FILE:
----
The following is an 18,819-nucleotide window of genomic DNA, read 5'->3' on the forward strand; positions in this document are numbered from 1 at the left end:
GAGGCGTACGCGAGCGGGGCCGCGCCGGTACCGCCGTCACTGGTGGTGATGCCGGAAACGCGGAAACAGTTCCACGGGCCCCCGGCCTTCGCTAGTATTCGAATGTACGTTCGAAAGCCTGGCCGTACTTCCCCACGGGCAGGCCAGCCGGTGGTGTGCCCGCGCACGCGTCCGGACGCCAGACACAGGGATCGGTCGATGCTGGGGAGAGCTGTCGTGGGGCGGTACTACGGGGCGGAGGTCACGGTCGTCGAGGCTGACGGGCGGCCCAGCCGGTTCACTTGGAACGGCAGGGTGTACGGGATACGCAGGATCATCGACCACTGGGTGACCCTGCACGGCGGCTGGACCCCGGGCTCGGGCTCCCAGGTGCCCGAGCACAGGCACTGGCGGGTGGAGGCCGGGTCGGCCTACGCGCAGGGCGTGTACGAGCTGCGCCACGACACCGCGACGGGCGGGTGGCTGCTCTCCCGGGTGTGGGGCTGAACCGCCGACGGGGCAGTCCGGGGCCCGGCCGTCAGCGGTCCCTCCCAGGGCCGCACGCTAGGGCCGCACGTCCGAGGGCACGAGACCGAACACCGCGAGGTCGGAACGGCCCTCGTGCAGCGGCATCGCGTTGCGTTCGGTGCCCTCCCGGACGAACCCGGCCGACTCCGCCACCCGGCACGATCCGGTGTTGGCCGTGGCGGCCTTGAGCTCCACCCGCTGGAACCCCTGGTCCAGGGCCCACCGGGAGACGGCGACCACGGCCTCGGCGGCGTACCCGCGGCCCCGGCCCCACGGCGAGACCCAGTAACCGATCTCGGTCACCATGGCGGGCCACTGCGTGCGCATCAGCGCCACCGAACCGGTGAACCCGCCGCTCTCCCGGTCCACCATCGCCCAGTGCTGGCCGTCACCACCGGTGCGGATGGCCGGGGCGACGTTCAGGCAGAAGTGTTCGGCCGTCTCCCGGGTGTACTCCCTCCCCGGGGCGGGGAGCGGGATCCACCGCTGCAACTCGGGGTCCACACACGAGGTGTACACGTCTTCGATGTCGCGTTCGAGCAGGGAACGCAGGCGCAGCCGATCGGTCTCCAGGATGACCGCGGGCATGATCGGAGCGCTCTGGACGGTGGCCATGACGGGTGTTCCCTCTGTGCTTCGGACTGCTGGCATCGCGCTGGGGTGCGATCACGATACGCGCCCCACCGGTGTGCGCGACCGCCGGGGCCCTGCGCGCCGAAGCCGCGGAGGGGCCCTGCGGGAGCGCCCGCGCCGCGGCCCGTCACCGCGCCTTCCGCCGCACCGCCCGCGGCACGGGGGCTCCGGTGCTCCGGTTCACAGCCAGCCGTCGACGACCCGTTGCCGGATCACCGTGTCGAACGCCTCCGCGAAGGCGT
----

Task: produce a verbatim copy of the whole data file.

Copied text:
The following is an 18,819-nucleotide window of genomic DNA, read 5'->3' on the forward strand; positions in this document are numbered from 1 at the left end:
GAGGCGTACGCGAGCGGGGCCGCGCCGGTACCGCCGTCACTGGTGGTGATGCCGGAAACGCGGAAACAGTTCCACGGGCCCCCGGCCTTCGCTAGTATTCGAATGTACGTTCGAAAGCCTGGCCGTACTTCCCCACGGGCAGGCCAGCCGGTGGTGTGCCCGCGCACGCGTCCGGACGCCAGACACAGGGATCGGTCGATGCTGGGGAGAGCTGTCGTGGGGCGGTACTACGGGGCGGAGGTCACGGTCGTCGAGGCTGACGGGCGGCCCAGCCGGTTCACTTGGAACGGCAGGGTGTACGGGATACGCAGGATCATCGACCACTGGGTGACCCTGCACGGCGGCTGGACCCCGGGCTCGGGCTCCCAGGTGCCCGAGCACAGGCACTGGCGGGTGGAGGCCGGGTCGGCCTACGCGCAGGGCGTGTACGAGCTGCGCCACGACACCGCGACGGGCGGGTGGCTGCTCTCCCGGGTGTGGGGCTGAACCGCCGACGGGGCAGTCCGGGGCCCGGCCGTCAGCGGTCCCTCCCAGGGCCGCACGCTAGGGCCGCACGTCCGAGGGCACGAGACCGAACACCGCGAGGTCGGAACGGCCCTCGTGCAGCGGCATCGCGTTGCGTTCGGTGCCCTCCCGGACGAACCCGGCCGACTCCGCCACCCGGCACGATCCGGTGTTGGCCGTGGCGGCCTTGAGCTCCACCCGCTGGAACCCCTGGTCCAGGGCCCACCGGGAGACGGCGACCACGGCCTCGGCGGCGTACCCGCGGCCCCGGCCCCACGGCGAGACCCAGTAACCGATCTCGGTCACCATGGCGGGCCACTGCGTGCGCATCAGCGCCACCGAACCGGTGAACCCGCCGCTCTCCCGGTCCACCATCGCCCAGTGCTGGCCGTCACCACCGGTGCGGATGGCCGGGGCGACGTTCAGGCAGAAGTGTTCGGCCGTCTCCCGGGTGTACTCCCTCCCCGGGGCGGGGAGCGGGATCCACCGCTGCAACTCGGGGTCCACACACGAGGTGTACACGTCTTCGATGTCGCGTTCGAGCAGGGAACGCAGGCGCAGCCGATCGGTCTCCAGGATGACCGCGGGCATGATCGGAGCGCTCTGGACGGTGGCCATGACGGGTGTTCCCTCTGTGCTTCGGACTGCTGGCATCGCGCTGGGGTGCGATCACGATACGCGCCCCACCGGTGTGCGCGACCGCCGGGGCCCTGCGCGCCGAAGCCGCGGAGGGGCCCTGCGGGAGCGCCCGCGCCGCGGCCCGTCACCGCGCCTTCCGCCGCACCGCCCGCGGCACGGGGGCTCCGGTGCTCCGGTTCACAGCCAGCCGTCGACGACCCGTTGCCGGATCACCGTGTCGAACGCCTCCGCGAAGGCGT